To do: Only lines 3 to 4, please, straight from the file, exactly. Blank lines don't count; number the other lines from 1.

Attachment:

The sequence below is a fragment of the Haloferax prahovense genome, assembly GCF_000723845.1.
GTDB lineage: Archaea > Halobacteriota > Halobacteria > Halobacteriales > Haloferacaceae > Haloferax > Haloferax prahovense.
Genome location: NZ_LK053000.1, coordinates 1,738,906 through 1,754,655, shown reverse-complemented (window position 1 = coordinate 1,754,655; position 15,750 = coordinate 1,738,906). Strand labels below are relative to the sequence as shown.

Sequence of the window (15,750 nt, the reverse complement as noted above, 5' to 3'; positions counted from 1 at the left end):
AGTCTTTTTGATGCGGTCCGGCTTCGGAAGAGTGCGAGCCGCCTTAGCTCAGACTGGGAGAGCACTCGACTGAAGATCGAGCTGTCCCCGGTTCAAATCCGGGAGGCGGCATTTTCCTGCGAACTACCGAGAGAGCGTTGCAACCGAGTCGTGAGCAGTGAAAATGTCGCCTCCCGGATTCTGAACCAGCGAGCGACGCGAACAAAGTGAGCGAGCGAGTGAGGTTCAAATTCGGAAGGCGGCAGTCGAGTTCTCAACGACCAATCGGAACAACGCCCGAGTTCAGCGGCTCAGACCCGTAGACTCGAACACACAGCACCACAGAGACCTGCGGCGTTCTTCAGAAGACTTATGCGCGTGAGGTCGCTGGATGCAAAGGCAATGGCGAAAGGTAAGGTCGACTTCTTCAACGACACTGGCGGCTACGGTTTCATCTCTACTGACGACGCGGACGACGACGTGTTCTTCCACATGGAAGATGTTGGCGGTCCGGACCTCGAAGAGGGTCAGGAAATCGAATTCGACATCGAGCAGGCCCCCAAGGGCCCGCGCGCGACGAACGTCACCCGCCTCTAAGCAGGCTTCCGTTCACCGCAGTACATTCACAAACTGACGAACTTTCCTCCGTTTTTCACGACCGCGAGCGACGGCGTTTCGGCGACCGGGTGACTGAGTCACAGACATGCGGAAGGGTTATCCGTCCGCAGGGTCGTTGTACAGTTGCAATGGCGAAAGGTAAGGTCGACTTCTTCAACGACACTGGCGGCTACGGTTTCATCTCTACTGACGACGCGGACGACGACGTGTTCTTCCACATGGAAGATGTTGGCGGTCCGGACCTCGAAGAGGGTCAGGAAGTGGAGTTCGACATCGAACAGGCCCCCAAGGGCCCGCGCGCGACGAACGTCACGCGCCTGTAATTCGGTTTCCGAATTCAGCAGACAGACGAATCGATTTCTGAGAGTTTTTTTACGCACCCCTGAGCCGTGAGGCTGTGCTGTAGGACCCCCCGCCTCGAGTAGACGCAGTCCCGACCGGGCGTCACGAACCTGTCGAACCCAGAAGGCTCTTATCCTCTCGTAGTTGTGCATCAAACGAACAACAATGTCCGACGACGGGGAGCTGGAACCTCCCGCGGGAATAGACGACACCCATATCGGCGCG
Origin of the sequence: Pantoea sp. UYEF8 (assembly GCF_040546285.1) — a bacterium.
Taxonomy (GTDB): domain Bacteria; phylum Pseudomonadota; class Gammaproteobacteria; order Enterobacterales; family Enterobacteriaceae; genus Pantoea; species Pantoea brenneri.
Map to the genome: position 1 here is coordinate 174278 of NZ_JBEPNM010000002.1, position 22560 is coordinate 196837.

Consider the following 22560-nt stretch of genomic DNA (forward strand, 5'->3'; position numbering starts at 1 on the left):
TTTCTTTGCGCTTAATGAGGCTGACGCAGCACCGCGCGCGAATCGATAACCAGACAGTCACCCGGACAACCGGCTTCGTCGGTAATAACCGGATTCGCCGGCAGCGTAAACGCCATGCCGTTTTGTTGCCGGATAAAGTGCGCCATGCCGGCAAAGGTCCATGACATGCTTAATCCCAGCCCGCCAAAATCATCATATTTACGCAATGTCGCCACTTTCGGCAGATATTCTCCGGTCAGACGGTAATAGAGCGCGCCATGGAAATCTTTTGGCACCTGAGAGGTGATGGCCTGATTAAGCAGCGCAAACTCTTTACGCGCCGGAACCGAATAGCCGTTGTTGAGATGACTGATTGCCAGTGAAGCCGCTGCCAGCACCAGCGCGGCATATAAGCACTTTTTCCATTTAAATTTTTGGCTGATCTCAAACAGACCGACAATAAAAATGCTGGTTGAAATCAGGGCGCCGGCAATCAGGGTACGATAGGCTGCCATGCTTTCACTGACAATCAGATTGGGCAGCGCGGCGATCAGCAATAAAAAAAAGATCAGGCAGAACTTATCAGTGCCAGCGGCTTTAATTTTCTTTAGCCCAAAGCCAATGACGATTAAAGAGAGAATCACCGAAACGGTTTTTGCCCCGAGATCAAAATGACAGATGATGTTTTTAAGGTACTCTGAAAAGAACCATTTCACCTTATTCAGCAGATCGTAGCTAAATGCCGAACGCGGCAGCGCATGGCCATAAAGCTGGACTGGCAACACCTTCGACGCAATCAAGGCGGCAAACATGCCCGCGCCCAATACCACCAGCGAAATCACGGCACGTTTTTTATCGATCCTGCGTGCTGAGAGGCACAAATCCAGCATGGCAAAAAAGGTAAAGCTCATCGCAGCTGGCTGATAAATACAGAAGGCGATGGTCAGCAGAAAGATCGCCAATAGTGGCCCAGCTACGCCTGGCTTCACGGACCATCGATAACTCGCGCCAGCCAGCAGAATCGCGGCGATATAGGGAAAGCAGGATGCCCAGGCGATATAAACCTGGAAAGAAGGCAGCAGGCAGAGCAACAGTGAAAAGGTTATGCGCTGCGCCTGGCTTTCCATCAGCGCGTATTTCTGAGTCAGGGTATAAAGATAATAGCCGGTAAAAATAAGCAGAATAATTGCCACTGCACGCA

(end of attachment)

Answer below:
Genome location: NZ_LK053000.1, coordinates 1,738,906 through 1,754,655, shown reverse-complemented (window position 1 = coordinate 1,754,655; position 15,750 = coordinate 1,738,906). Strand labels below are relative to the sequence as shown.

Sequence of the window (15,750 nt, the reverse complement as noted above, 5' to 3'; positions counted from 1 at the left end):